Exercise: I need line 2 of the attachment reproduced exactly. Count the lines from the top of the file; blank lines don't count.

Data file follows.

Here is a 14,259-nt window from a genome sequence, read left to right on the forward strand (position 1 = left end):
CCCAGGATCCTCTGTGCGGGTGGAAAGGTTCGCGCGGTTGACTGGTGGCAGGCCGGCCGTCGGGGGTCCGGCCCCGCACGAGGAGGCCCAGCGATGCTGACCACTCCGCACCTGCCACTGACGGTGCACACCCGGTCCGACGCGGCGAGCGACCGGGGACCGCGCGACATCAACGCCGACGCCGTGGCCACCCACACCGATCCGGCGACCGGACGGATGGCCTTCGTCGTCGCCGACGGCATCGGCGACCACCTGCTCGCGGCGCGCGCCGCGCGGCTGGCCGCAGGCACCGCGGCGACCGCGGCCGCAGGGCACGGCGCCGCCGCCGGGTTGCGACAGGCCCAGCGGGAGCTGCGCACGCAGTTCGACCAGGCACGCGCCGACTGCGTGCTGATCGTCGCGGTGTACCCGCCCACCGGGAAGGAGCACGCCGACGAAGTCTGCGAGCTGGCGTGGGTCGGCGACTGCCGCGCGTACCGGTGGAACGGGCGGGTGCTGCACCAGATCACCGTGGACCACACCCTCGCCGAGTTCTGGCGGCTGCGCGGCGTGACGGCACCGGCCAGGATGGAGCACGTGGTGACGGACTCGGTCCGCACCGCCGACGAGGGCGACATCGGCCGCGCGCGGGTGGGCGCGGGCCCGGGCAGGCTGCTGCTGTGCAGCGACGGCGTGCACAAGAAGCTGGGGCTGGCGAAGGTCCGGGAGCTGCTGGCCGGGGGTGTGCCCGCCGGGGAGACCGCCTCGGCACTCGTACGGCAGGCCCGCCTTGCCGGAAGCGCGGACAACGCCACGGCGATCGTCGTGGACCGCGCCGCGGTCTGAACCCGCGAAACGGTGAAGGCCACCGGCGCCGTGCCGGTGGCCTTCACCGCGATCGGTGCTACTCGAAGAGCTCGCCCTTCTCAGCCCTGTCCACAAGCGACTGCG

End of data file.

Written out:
CCCAGGATCCTCTGTGCGGGTGGAAAGGTTCGCGCGGTTGACTGGTGGCAGGCCGGCCGTCGGGGGTCCGGCCCCGCACGAGGAGGCCCAGCGATGCTGACCACTCCGCACCTGCCACTGACGGTGCACACCCGGTCCGACGCGGCGAGCGACCGGGGACCGCGCGACATCAACGCCGACGCCGTGGCCACCCACACCGATCCGGCGACCGGACGGATGGCCTTCGTCGTCGCCGACGGCATCGGCGACCACCTGCTCGCGGCGCGCGCCGCGCGGCTGGCCGCAGGCACCGCGGCGACCGCGGCCGCAGGGCACGGCGCCGCCGCCGGGTTGCGACAGGCCCAGCGGGAGCTGCGCACGCAGTTCGACCAGGCACGCGCCGACTGCGTGCTGATCGTCGCGGTGTACCCGCCCACCGGGAAGGAGCACGCCGACGAAGTCTGCGAGCTGGCGTGGGTCGGCGACTGCCGCGCGTACCGGTGGAACGGGCGGGTGCTGCACCAGATCACCGTGGACCACACCCTCGCCGAGTTCTGGCGGCTGCGCGGCGTGACGGCACCGGCCAGGATGGAGCACGTGGTGACGGACTCGGTCCGCACCGCCGACGAGGGCGACATCGGCCGCGCGCGGGTGGGCGCGGGCCCGGGCAGGCTGCTGCTGTGCAGCGACGGCGTGCACAAGAAGCTGGGGCTGGCGAAGGTCCGGGAGCTGCTGGCCGGGGGTGTGCCCGCCGGGGAGACCGCCTCGGCACTCGTACGGCAGGCCCGCCTTGCCGGAAGCGCGGACAACGCCACGGCGATCGTCGTGGACCGCGCCGCGGTCTGAACCCGCGAAACGGTGAAGGCCACCGGCGCCGTGCCGGTGGCCTTCACCGCGATCGGTGCTACTCGAAGAGCTCGCCCTTCTCAGCCCTGTCCACAAGCGACTGCG